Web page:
3 Ways to Eliminate IO
It’s clear today more than ever there is a need for an easily accessible Financial Wellness program in the workplace for everyone who routinely suffers from IO. Derived from the research done by Carr, Jones, Ravid, and Rafaeli, the following are three simple points that will help eliminate IO from a Financial Wellness program.
- Content– The content needs to be level-appropriate. A 2013 Aegon study confirmed that only 20% of respondents were “very able” to understand current financial matters. That means presenting the information in a number of simple blocks that build on each other to improve understanding. Remember, users are more likely to respond to simpler messages. Also, all financial jargon should be clearly defined. The ultimate goal of a Financial Wellness program is to help those suffering from financial stress and likely, the ones suffering are the ones with the most limited financial knowledge.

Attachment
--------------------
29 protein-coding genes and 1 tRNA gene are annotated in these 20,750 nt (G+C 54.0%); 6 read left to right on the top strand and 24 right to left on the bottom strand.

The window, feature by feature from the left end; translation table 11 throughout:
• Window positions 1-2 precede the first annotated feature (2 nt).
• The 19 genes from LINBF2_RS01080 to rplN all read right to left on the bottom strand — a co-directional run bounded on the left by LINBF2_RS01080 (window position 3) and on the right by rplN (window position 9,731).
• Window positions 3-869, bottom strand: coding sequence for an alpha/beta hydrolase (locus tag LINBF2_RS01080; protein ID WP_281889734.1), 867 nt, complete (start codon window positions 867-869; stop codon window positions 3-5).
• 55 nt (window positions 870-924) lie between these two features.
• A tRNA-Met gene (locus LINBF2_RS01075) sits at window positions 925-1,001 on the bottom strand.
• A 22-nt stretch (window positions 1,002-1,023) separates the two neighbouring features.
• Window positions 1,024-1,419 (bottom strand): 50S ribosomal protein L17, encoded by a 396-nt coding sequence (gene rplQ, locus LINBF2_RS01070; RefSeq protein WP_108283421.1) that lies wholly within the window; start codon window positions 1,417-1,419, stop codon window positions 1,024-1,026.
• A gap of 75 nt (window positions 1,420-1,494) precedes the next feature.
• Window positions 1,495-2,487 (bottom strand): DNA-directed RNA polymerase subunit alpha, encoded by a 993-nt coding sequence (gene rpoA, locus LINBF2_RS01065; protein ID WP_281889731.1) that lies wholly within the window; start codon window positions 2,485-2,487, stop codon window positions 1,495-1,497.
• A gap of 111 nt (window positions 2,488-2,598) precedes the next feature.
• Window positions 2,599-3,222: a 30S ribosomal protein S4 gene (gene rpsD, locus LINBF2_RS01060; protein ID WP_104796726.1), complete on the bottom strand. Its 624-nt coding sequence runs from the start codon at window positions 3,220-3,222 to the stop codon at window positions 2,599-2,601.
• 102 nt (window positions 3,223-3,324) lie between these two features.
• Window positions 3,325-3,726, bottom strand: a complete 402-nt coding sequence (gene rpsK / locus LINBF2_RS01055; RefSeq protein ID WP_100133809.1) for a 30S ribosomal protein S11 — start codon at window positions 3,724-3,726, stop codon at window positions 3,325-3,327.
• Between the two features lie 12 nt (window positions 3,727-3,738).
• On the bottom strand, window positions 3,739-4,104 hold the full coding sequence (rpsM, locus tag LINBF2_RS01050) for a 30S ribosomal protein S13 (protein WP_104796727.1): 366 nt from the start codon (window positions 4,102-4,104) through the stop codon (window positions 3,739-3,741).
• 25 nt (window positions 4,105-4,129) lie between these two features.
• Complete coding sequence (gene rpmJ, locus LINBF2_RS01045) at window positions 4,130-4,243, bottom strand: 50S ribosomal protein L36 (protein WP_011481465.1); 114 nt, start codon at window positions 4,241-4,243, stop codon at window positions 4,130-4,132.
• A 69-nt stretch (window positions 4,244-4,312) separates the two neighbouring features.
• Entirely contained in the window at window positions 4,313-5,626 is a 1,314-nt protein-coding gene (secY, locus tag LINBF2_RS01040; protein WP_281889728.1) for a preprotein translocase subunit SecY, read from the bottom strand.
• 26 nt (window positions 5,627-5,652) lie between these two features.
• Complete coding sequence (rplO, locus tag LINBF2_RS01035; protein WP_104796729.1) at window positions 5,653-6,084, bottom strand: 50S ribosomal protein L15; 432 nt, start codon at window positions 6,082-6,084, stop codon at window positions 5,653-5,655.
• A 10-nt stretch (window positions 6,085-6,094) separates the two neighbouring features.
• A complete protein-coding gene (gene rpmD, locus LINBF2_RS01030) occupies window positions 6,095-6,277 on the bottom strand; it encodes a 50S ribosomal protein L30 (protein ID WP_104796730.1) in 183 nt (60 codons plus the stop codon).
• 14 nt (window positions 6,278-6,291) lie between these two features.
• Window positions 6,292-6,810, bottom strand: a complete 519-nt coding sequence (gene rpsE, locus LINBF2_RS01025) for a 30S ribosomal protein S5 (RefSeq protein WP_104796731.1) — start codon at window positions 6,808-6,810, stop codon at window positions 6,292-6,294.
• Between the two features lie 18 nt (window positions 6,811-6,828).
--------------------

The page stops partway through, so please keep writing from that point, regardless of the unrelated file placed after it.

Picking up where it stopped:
- Comprehensiveness- The program should be comprehensive while taking certain factors into account such as the demographic makeup of the workforce. Eating well, exercising, and quitting smoking are “one size fits all” themes to Health Wellness, but a Financial Wellness Program is more complex. Any organization will have employees dealing with different challenges simultaneously. One new hire may be struggling to repay student debt while another employee is preparing for transition into retirement. A Life Cycles approach that has something for everyone is widely regarded as the easiest to navigate – rather than having a bunch of different Google searches open at one time which might trigger feelings of IO. Financial Basics, Budgeting Tools, Debt Management, Health Care Options, and Retirement Savings would provide a broad range of tools applicable to anyone’s personal situation.